David Mellor, who used to be a rather good Heritage Secretary (jocularly known at the time as the “minister for fun”) and was before that, among other things, a Home Office Minister, has just sounded off on the subject of the supposed powerlessness of the Government to deport the “hate preacher” Abu Qatada back to Jordan, because of a ruling by the European Court of Human Rights.
It’s all wrong, he says: we are under no legal obligation at all to obey this body, which – if he is right – we would be justified in referring to as the European so-called “Court” (because it actually has no jurisdiction we need obey). Have a look at this:
Abu Qatada could be deported to Jordan if the Government chose to reject a European Court ruling, a former Home Office minister said today.
David Mellor said Home Secretary Theresa May should simply ignore the ruling in Strasbourg that prevents Britain throwing out the hate preacher because he could stand trial for terrorism offences involving evidence gathered through torture.
Speaking after Qatada was released from prison, he said: ‘The ruling in Strasbourg is a gnat-bite that the British Government is totally free in law to ignore [my emphasis]. ‘There is clearance up to the level of the Supreme Court here to deport him to Jordan, which is a friendly state with a civilised government.
‘If the Home Secretary chose, as she should, to put him on a plane this morning and send him back, she would have broken no laws.
He blamed ‘paralysis’ within the coalition for Mrs May’s failure to act.
He said: ‘A combination of [Justice Secretary] Ken Clarke and the Liberal Democrats makes this a political fight she feels she cannot win so she is funking it.’
Is he right? If he’s wrong, I haven’t yet heard anyone in Government (or anyone else) denying what he has said. But if he’s right, it changes everything. Everyone has so far assumed that the Government has no option but to do what it has so far done in the Abu Qatada case: that is, try to get an assurance from the Jordanian government, not only that they won’t torture him (apparently the “court” accepts this) but also that it won’t, at his trial in Jordan, rely on the evidence of anyone else who may have been tortured. So we are now trying to get the Jordanian government to say they won’t do it. Then we will go back to this wretched body in Strasbourg, armed with this second piece of paper, and hope that the “court” will also accept that, and reverse its judgment saying we can’t deport this man. Was there ever such a nonsensical procedure? Apart from anything else, no government ever admits to torturing people: they just lie about it. But if Mellor is right, we don’t have to go through this absurd rigmarole. We can have him on a plane tonight and have him out of our hair for good.
Or would it be? The supposed jurisdiction of this wretched body will continue to be a thundering nuisance. It will continue to interfere in our national life, as though “human rights” were unknown to British law. The fact is that our own courts and legal system (for good or ill) are absolutely under the sway of the Human Rights Act, which supersedes all other laws. So what on earth are we doing, on top of all that, accepting the jurisdiction of Strasbourg?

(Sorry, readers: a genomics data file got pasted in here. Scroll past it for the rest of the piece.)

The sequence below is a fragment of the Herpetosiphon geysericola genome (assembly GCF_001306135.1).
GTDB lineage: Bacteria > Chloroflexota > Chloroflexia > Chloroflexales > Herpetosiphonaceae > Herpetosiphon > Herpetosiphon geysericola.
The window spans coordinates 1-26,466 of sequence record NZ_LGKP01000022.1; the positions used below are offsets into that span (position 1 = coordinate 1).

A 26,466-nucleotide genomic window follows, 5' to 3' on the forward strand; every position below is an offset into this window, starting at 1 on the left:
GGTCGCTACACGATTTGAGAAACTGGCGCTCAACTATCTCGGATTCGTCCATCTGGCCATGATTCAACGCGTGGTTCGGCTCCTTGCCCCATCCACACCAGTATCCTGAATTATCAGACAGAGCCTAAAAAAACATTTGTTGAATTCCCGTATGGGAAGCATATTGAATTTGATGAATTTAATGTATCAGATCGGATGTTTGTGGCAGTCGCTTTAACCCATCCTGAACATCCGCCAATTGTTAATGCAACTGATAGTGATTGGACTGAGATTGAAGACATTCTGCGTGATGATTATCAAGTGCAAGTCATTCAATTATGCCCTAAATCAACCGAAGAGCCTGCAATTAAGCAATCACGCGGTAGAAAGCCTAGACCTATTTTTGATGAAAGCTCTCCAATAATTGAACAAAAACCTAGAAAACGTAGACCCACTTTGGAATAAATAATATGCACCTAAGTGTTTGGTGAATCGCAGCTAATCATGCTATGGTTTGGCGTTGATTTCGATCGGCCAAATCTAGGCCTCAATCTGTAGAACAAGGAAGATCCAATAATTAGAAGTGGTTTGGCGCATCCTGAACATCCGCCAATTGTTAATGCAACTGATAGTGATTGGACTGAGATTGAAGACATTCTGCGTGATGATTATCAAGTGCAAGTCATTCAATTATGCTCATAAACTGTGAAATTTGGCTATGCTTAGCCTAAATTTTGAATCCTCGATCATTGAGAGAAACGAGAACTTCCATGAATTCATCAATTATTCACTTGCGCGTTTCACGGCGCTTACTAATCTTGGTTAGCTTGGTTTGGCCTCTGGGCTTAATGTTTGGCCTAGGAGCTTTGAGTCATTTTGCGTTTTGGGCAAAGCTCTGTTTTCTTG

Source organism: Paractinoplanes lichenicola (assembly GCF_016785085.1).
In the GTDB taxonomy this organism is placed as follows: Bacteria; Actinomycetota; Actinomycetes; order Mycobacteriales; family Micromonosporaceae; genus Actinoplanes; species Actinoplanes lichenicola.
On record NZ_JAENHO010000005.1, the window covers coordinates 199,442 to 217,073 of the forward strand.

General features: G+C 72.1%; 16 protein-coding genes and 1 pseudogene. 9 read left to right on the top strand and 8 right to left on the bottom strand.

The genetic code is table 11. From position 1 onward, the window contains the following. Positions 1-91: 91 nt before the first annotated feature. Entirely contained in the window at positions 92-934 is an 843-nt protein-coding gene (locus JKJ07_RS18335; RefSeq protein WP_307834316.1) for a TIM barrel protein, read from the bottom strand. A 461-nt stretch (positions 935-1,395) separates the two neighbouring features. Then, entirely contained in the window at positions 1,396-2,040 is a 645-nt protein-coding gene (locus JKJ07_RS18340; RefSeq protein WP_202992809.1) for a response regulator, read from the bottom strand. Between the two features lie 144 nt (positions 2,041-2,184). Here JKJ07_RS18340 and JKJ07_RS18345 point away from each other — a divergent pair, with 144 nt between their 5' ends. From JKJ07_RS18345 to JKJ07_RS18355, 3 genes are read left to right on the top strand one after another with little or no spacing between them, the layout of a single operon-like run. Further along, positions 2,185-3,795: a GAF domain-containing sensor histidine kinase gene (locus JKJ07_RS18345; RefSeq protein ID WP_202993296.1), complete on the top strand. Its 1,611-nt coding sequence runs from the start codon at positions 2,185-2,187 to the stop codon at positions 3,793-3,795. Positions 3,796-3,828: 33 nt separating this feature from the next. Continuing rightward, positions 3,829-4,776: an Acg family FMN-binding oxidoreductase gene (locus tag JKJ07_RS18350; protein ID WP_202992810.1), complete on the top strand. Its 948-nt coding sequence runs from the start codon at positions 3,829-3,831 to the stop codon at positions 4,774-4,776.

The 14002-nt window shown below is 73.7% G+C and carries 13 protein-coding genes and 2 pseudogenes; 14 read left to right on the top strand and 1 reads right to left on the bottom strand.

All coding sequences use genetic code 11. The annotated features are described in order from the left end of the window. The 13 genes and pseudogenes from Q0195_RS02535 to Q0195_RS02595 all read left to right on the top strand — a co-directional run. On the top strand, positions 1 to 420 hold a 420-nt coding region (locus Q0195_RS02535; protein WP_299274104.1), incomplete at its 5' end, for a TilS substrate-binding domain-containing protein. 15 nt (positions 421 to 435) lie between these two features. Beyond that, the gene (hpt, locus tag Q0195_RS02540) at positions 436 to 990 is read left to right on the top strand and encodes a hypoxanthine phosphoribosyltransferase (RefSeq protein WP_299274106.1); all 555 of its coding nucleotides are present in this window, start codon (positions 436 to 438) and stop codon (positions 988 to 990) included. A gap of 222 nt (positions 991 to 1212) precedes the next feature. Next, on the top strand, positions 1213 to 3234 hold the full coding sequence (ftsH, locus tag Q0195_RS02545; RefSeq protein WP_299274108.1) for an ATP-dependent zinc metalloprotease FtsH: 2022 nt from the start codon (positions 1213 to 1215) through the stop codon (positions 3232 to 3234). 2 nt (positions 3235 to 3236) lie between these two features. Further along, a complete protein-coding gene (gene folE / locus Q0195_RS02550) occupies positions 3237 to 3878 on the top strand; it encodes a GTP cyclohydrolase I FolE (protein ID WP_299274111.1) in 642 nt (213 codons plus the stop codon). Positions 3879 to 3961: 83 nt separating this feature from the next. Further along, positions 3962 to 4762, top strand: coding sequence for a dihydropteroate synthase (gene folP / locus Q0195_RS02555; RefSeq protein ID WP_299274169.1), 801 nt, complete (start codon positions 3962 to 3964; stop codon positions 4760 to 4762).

Interestingly, the idea that we should simply withdraw from the court is already gaining ground. The think tank Policy Exchange has just published a report, by the distinguished jurist Michael Pinto-Duschinsky, entitled “Bringing Rights Back Home: Making human rights compatible with parliamentary democracy in the UK”, which says that we should immediately enter into negotiations with the court “in order to find agreed ways to ensure that the judges at Strasbourg give greater discretion to the domestic judges of each member state”: in other words, get them to agree to stop interfering with our democracy and our courts. If not, says the report,
the UK should consider withdrawing from the jurisdiction of the European Court of Human Rights in Strasbourg and establishing the Supreme Court in London as the final appellate court for human rights law. In that case, the UK would continue to incorporate the European Convention on Human Rights into its domestic law.
Contrary to what has been stated by some opponents of such a reform, it is our conclusion that there is strong evidence to suggest that the UK’s membership of the European Union and of the Council of Europe does not require continued adherence to the judgments of the European Court of Human Rights should the UK opt for such a withdrawal.
It’s all very measured and (yawn) responsible. Me, I would just unilaterally and without further ado declare our legal independence of foreign judges who know nothing about our history, our culture or our legal system, and who are therefore simply not competent to determine what we do about anything at all. Or have I missed something? Meanwhile, nobody has contradicted David Mellor: could he just have genuinely spotted that this particular emperor has no clothes? If so, what next?
This page is available to subscribers. Click here to sign in or get access.